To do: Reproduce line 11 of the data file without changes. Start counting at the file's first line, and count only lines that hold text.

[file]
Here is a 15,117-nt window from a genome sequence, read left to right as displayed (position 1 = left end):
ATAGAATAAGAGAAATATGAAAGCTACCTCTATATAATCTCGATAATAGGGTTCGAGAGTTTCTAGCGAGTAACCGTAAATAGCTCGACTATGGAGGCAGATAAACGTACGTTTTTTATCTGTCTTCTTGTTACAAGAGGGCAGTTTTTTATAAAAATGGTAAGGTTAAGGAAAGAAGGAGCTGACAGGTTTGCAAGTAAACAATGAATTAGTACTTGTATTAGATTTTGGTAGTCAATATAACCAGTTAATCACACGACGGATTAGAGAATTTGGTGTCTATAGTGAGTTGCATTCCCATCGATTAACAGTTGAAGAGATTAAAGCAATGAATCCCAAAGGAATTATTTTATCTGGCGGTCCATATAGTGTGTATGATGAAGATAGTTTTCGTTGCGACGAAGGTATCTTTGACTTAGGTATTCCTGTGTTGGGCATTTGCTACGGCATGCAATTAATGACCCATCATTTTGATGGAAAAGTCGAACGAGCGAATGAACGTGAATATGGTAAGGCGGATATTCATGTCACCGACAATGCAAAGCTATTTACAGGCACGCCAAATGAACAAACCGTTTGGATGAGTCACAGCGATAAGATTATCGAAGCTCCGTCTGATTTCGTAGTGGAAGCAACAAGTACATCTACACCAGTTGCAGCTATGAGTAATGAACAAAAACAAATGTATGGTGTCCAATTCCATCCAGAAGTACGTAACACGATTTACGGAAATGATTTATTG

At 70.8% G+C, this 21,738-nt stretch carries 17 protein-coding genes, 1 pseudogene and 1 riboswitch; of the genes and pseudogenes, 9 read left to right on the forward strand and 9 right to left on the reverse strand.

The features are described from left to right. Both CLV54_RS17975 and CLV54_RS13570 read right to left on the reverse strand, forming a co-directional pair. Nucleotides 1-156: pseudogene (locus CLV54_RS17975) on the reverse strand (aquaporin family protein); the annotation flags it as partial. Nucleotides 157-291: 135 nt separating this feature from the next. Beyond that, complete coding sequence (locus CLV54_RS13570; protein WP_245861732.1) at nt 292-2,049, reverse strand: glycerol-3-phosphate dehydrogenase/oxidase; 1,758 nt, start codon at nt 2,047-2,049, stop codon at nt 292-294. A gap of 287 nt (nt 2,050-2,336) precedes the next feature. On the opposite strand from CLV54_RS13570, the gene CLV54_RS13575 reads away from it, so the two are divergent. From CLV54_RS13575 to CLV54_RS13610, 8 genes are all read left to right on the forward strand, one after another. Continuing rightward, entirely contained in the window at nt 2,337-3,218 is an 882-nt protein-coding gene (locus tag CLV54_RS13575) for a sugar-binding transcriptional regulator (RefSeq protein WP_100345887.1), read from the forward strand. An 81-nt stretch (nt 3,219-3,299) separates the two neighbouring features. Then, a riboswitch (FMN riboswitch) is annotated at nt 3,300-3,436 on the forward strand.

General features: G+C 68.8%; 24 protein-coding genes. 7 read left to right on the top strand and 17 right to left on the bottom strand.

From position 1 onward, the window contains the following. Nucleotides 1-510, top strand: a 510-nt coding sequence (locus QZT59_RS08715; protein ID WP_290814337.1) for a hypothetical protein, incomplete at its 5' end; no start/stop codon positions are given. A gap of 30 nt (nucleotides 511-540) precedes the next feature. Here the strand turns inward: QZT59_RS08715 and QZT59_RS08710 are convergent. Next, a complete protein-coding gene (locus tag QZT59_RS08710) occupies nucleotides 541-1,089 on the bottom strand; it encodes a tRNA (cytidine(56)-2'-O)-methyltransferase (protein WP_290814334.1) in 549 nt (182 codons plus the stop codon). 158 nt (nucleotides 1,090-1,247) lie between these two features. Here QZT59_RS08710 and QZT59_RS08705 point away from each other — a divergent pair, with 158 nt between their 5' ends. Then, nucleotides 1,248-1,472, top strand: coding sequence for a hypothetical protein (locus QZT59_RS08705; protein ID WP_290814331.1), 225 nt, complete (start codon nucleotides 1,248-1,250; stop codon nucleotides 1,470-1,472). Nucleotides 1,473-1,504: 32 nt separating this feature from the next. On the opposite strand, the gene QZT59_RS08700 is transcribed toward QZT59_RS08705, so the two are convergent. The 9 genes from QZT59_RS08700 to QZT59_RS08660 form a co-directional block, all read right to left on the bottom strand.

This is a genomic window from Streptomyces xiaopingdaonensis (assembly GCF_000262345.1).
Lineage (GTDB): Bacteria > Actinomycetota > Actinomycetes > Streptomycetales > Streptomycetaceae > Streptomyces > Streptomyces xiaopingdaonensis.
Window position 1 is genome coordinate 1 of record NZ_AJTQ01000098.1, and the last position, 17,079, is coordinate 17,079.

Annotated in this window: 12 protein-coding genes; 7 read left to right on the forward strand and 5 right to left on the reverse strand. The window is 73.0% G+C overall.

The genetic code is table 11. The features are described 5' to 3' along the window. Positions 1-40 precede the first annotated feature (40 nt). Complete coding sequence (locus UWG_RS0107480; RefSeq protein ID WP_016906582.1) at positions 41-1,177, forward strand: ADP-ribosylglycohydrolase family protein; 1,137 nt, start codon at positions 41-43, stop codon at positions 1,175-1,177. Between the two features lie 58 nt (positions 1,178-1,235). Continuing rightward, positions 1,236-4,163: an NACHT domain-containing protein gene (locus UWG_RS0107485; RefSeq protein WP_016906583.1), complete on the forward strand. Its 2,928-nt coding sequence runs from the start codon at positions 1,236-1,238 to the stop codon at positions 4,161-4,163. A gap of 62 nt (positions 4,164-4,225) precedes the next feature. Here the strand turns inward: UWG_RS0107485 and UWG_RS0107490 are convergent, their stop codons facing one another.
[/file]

The genetic code is table 11. The features are described 5' to 3' along the window. Positions 1-40 precede the first annotated feature (40 nt). Complete coding sequence (locus UWG_RS0107480; RefSeq protein ID WP_016906582.1) at positions 41-1,177, forward strand: ADP-ribosylglycohydrolase family protein; 1,137 nt, start codon at positions 41-43, stop codon at positions 1,175-1,177. Between the two features lie 58 nt (positions 1,178-1,235). Continuing rightward, positions 1,236-4,163: an NACHT domain-containing protein gene (locus UWG_RS0107485; RefSeq protein WP_016906583.1), complete on the forward strand. Its 2,928-nt coding sequence runs from the start codon at positions 1,236-1,238 to the stop codon at positions 4,161-4,163. A gap of 62 nt (positions 4,164-4,225) precedes the next feature. Here the strand turns inward: UWG_RS0107485 and UWG_RS0107490 are convergent, their stop codons facing one another.